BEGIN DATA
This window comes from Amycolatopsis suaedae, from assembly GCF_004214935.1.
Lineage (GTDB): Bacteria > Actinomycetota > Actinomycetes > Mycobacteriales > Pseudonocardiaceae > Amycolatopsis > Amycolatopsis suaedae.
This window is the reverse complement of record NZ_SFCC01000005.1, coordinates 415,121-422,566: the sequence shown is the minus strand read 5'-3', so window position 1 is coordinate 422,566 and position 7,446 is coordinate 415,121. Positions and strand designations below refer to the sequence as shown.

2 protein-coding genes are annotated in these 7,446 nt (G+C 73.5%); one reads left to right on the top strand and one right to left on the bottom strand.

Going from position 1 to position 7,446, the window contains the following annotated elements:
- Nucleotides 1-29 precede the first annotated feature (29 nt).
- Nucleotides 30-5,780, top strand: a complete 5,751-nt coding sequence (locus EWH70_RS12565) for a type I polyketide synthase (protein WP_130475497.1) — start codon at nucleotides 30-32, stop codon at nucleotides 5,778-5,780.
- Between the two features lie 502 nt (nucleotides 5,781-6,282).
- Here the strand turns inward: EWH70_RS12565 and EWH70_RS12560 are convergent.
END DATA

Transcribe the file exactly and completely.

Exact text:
This window comes from Amycolatopsis suaedae, from assembly GCF_004214935.1.
Lineage (GTDB): Bacteria > Actinomycetota > Actinomycetes > Mycobacteriales > Pseudonocardiaceae > Amycolatopsis > Amycolatopsis suaedae.
This window is the reverse complement of record NZ_SFCC01000005.1, coordinates 415,121-422,566: the sequence shown is the minus strand read 5'-3', so window position 1 is coordinate 422,566 and position 7,446 is coordinate 415,121. Positions and strand designations below refer to the sequence as shown.

2 protein-coding genes are annotated in these 7,446 nt (G+C 73.5%); one reads left to right on the top strand and one right to left on the bottom strand.

Going from position 1 to position 7,446, the window contains the following annotated elements:
- Nucleotides 1-29 precede the first annotated feature (29 nt).
- Nucleotides 30-5,780, top strand: a complete 5,751-nt coding sequence (locus EWH70_RS12565) for a type I polyketide synthase (protein WP_130475497.1) — start codon at nucleotides 30-32, stop codon at nucleotides 5,778-5,780.
- Between the two features lie 502 nt (nucleotides 5,781-6,282).
- Here the strand turns inward: EWH70_RS12565 and EWH70_RS12560 are convergent.